Linear Features, Forest and Wolf Predation of Caribou Prey in West Central Alberta

Mark Hebblewhite, University of Montana

The primary goal of this research was to determine how human activities affect caribou population dynamics through modification of predator-prey relationships.

This knowledge can then be used to develop appropriate conservation strategies across the range of caribou in west central Alberta and east central British Columbia.  We investigated the genetic, demographic, and ecological (e.g.  predator prey) dynamics of caribou hypothesizing two primary mechanisms for caribou declines:

  1. Conversion by logging of old forests to early seral habitats results in high primary prey densities. Because of the strong numeric response of wolves (Canis lupus) to ungulate prey, logging, increases wolf density and thus predation rates on caribou (Weclaw and Hudson 2004, Lessard 2005, Sorenson et al. 2008).
  2. Seismic exploration lines and access roads increase predator efficiency by increasing the rate at which wolves kill prey because wolves select for, and move faster on, such linear features (James and Stuart-Smith 2000, Dyer et al. 2002, Neufeld 2006).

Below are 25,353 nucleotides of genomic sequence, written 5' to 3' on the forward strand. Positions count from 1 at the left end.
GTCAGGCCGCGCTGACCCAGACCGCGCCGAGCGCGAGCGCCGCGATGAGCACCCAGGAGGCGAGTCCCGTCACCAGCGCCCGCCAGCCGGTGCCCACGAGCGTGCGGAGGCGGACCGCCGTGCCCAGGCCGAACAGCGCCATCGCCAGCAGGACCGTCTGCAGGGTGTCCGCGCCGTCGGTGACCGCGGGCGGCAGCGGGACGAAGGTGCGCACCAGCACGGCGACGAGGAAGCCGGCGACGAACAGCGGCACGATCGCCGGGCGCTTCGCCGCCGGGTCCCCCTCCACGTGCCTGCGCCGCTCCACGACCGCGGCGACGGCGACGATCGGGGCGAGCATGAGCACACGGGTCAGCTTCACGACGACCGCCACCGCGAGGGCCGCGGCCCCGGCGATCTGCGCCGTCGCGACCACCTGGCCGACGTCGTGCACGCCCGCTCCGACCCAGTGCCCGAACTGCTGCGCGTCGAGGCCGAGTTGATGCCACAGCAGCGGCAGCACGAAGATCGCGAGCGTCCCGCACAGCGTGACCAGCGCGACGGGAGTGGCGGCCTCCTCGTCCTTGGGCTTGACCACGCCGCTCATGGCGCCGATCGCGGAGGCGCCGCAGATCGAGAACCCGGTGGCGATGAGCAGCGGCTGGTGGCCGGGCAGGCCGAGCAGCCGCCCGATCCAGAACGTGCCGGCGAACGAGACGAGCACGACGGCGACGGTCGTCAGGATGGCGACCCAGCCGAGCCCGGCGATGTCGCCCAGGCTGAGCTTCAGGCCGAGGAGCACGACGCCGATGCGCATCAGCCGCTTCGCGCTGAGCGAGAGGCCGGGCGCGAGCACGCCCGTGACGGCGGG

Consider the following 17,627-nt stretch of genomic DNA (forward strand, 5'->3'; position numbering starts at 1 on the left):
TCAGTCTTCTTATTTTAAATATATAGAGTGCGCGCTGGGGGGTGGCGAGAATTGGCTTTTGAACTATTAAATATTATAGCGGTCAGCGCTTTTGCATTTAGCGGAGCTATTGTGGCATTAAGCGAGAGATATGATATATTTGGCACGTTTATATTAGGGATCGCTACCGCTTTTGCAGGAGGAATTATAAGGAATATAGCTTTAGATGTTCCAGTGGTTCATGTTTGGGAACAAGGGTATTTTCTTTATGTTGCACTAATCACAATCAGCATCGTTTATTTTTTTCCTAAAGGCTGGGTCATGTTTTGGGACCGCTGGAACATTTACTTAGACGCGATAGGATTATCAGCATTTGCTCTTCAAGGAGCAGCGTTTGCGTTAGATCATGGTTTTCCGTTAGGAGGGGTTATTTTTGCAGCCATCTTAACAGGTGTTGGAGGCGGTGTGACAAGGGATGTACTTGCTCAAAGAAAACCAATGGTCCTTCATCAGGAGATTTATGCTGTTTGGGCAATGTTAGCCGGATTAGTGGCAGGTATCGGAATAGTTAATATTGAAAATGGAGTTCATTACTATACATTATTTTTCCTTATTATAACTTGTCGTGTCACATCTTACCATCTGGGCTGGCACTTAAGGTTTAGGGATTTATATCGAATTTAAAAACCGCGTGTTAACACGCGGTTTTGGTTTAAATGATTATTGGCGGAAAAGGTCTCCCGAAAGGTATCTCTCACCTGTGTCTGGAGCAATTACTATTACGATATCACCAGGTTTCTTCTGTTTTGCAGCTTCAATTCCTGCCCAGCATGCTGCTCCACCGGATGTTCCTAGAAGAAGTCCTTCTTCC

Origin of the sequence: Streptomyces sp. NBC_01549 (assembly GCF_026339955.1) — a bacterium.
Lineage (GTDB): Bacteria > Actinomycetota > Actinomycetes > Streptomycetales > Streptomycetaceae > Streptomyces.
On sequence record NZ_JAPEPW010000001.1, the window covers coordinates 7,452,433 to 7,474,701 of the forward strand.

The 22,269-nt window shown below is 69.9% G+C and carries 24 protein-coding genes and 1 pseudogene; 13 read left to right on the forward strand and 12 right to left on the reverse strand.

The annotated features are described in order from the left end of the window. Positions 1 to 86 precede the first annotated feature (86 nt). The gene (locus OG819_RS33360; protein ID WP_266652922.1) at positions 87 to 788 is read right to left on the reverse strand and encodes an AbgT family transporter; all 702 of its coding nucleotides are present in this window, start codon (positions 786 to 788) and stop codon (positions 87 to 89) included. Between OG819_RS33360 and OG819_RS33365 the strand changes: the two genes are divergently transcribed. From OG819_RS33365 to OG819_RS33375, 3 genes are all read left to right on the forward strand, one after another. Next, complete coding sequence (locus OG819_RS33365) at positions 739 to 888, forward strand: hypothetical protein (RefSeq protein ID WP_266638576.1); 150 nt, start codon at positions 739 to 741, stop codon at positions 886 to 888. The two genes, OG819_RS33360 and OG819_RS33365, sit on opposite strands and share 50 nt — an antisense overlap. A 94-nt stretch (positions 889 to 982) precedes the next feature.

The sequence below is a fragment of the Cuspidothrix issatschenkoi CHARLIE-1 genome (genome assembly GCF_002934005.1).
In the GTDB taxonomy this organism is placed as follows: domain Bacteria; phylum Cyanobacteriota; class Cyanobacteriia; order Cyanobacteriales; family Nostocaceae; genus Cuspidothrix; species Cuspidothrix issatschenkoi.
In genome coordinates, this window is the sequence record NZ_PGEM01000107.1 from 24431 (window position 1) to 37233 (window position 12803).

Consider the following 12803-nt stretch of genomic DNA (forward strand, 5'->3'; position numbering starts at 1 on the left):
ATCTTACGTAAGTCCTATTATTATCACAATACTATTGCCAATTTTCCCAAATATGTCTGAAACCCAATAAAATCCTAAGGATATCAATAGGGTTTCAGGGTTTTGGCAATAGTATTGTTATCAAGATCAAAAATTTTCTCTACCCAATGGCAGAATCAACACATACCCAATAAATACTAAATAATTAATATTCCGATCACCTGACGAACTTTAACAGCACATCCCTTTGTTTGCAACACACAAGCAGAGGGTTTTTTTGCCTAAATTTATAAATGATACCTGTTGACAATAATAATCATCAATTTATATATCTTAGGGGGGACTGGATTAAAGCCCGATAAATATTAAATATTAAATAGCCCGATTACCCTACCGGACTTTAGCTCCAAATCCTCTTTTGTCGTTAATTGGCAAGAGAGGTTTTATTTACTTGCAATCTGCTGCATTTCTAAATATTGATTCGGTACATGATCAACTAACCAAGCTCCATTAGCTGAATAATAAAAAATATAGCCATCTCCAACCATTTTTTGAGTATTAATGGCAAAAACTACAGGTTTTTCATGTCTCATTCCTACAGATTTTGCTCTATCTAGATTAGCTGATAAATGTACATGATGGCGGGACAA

Collaborating researchers include Dr. Fiona Schmiegelow, Dr. Greg McDermid and his lab at the University of Calgary, and Dr. Stefano Mariani at the University of Dublin. This report describes the main objectives of the research project, and reports on progress in field activities and research over the period from January 1st, 2007 to December 31st, 2009.

Public Policy Issue

Biodiversity: Species Conservation: Mountain caribou/Boreal caribou

Knowledge Gap

predator-prey relationships.

Herds studied:

·    Alberta: Mountain herds; A la Peche, Banff,  Narraway,  RedrockPrairie Creek, Redwillow, and South Jasper.

                     Boreal herds;  Little Smoky

·    British Columbia:  Quintette, Moberly, Parsnip, Kennedy,  and Burnt Pine herds


2009 Final Report

2009 Presentation